John receives the kiss with the slow, hazy laziness of the pace of things being set. His eyes close, and only open a fraction as it breaks, and smiles wider. "Well," he says, pulling back only just enough to allow himself to speak. "Then you ought not to reward bad behaviour." 

The nudge of serotonin, he means, but Nick is free to correct him. His eyes have now return to the colour of icy green and the thumb stroking the fine hairs that grow along the back of the other man's neck is now just doing nothing more stimulating than that gentle, persistent action. "Besides," he says, adjusting a little where he sits to make their shared intimacy an easier thing, without having to lean, "you're on the clock and so am I. The difference is, you keep us safe. And I? Keep us happy."

It's slightly too true to be funny, given some ongoing conditions, and yet, that is often when John's humour lies, tempered with an edge.

“Mm,” is Nick’s noncommittal reply about ‘bad behavior.’ 

His gaze, icy blue, rests on that icy green, half-lidded with the pleasure sparked by a mix of the chemicals evoked by John’s ability and the chemical’s evoked naturally by John’s presence. The latter is a heady mix as well, and one less easily turned off.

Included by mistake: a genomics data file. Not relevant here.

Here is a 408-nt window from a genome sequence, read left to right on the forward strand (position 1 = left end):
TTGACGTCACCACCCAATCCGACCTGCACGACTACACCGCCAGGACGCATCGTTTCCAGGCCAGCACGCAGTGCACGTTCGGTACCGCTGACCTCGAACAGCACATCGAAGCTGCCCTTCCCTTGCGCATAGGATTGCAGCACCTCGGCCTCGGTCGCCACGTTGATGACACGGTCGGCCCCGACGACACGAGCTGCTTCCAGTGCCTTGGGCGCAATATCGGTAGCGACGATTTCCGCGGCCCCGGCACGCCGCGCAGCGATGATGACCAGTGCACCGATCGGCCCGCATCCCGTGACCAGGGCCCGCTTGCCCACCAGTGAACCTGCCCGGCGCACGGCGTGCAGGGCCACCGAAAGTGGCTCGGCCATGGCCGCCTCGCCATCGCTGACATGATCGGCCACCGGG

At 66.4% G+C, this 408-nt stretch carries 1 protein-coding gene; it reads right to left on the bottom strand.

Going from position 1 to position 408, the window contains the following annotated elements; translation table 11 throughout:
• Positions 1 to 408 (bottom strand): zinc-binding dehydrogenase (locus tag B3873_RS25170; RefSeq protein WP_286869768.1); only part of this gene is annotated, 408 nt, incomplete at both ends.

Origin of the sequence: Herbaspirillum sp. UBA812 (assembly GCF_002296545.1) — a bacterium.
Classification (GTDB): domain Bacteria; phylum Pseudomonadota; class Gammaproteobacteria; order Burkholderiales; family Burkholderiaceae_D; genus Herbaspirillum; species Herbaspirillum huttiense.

“I suppose it’s a good thing we own the bloody clock then, isn’t it?” Nick says, his fingers tightening a little in that curl behind John’s ear.  “He who has the gold makes the rules, after all.” 

They haven't much gold, unless you count the trinkets from lives past traded to them for a bottle of whiskey or a piece of ass. They have those things, plus land and whiskey — the post-apocalyptic American dream. Even if none of them are actually American.

Nick rises, fingers wrapping around John's wrist to tug him with him. "Work can wait."